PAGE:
Iran restricts the work of international inspectors, Europe condemns, and Washington calls on Tehran to cooperate with the International Atomic Energy Agency


Iran reduced the duties of international inspectors for its nuclear facilities, in implementation of a law passed by the Shura Council last December.

The United States urged Iran to cooperate with the International Atomic Energy Agency after Tehran announced the start of reducing the work of IAEA inspectors in its nuclear facilities, while European countries considered the Iranian decision “dangerous.”

State Department spokesman Ned Price said on Tuesday that the United States is urging Iran again to cooperate with the International Atomic Energy Agency of the United Nations, adding that Tehran is “moving far from complying with the restrictions imposed on it under the nuclear deal.”

Price added in a press conference that Washington will hold consultations with the agency to discuss the appropriate measure to support its dealings with Tehran. He stressed that the best solution to verify Iran’s nuclear program is through a negotiated solution.

Cut back on inspection

Yesterday, Tehran began reducing the work of inspectors of the International Atomic Energy Agency after the expiration of the deadline set by the Shura Council to lift the sanctions imposed by Washington after its unilateral withdrawal from the agreement on the Iranian nuclear program about 3 years ago.

Earlier on Tuesday, Tehran’s permanent representative to the United Nations in Vienna, Kazem Gharibabadi, stated that all permits granted to inspectors of the International Atomic Energy Agency had been suspended, as part of the “Strategic Action Plan for the Lifting of Sanctions Law,” which was approved by the Iranian parliament in Last December.

Abadi stressed that Iran, with the exception of implementing the “security inspection agreement,” does not bear other responsibilities, and that instructions have been given in this regard to the country’s nuclear facilities.

Iran announced the start of the suspension of the additional protocol to the safeguards agreement within the nuclear deal as of February 23, as part of the procedures for responding to the withdrawal of the United States from it, and what Tehran considers a failure of the European parties to compensate for the country’s losses due to US sanctions.

It should be noted that the additional protocol would have given IAEA inspectors the ability to inspect nuclear facilities at the time they deem appropriate.

On Monday, the Supreme Leader of the Iranian Revolution, Ali Khamenei, announced that his country may raise the purity of uranium enrichment to 60%, stressing that no party will be able to prevent it from acquiring nuclear weapons if his country so desires, but he made it clear that it does not pursue this goal.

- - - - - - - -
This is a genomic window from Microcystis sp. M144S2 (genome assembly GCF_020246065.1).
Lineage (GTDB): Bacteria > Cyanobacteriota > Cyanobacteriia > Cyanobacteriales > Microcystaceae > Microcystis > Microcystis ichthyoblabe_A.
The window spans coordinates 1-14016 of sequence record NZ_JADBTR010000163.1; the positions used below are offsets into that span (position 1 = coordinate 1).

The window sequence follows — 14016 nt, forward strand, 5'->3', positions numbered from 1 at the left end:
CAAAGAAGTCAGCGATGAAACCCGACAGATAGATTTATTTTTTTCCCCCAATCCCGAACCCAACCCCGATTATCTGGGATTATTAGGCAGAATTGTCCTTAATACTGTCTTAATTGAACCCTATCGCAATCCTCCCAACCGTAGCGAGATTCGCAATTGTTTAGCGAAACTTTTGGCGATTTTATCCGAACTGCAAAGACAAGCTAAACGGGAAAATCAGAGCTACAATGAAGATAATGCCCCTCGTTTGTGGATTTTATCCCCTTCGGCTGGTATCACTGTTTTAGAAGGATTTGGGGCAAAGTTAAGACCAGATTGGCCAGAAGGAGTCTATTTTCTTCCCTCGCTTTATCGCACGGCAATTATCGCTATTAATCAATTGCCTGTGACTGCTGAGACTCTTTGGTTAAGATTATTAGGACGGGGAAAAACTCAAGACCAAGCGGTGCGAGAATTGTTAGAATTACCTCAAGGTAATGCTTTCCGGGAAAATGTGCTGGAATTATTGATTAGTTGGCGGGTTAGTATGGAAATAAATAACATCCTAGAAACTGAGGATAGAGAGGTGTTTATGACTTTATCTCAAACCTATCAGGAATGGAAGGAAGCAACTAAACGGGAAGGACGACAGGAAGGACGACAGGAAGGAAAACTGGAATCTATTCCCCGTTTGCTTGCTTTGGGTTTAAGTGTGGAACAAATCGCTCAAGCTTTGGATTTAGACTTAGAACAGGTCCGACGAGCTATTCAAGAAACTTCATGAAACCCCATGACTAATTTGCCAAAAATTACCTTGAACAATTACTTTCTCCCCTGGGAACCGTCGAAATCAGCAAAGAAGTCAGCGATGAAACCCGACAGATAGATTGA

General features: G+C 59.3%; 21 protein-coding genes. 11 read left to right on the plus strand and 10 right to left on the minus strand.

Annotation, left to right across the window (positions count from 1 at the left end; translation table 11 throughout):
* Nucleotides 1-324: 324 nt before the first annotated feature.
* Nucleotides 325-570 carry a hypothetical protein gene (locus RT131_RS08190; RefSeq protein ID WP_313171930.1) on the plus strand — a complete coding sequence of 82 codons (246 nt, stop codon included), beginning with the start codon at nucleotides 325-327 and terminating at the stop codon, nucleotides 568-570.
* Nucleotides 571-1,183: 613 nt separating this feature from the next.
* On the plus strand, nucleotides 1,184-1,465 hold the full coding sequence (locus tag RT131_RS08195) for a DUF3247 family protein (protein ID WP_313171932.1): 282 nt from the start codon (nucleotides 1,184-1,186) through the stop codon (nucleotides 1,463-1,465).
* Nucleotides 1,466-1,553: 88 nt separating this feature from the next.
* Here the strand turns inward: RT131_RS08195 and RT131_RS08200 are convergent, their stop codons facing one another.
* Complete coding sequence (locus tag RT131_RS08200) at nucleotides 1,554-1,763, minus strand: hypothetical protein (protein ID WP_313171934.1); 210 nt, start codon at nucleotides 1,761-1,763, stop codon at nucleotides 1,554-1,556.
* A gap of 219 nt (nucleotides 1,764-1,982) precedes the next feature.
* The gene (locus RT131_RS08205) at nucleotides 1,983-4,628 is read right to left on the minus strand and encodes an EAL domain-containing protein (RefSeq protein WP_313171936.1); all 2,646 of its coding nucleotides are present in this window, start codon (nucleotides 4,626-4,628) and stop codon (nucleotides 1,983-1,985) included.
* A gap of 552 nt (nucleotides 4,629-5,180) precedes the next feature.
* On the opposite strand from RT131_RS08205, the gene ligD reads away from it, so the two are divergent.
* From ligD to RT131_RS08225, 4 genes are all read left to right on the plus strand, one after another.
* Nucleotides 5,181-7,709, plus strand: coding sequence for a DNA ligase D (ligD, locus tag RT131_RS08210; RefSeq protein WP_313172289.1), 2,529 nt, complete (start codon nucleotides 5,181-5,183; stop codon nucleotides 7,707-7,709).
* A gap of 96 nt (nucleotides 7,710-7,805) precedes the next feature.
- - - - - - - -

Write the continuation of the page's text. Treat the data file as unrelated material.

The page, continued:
In May 2018, Washington withdrew from the nuclear agreement signed in 2015 between Iran and the 5 + 1 group, which includes Russia, Britain, China, the United States, France and Germany, and imposed economic sanctions on Tehran.

European statement

Britain, France and Germany expressed, in a joint statement, “their deep regret” over Iran’s decision to limit visits by inspectors from the International Atomic Energy Agency, stressing its “dangerous nature.”

The new Iranian step is the latest in a series of measures that began about a year after the American withdrawal, and included a gradual retreat from many of the basic obligations under the Vienna Agreement, while affirming readiness to return to their implementation in the event that sanctions are lifted and others respect their obligations.

The measure was preceded by a temporary technical agreement between Iran and the IAEA allowing it to continue inspection activities that would have been stopped completely.

The tripartite statement urged Iran to refrain from all measures that reduce “transparency” and to ensure full and timely cooperation with the International Atomic Energy Agency.

The three countries confirmed that they are trying to preserve the Iranian nuclear deal through negotiations that lead to the return of Washington and Tehran to it.

European Union foreign policy chief Josep Borrell acknowledged that the bloc did little to ease economic sanctions on Iran.

Borrell stressed in a speech to the Atlantic Council that Tehran’s return to full compliance with the nuclear agreement requires the easing of sanctions. He said that Iran was fully committed to its pledges contained in the agreement until the withdrawal of the United States.

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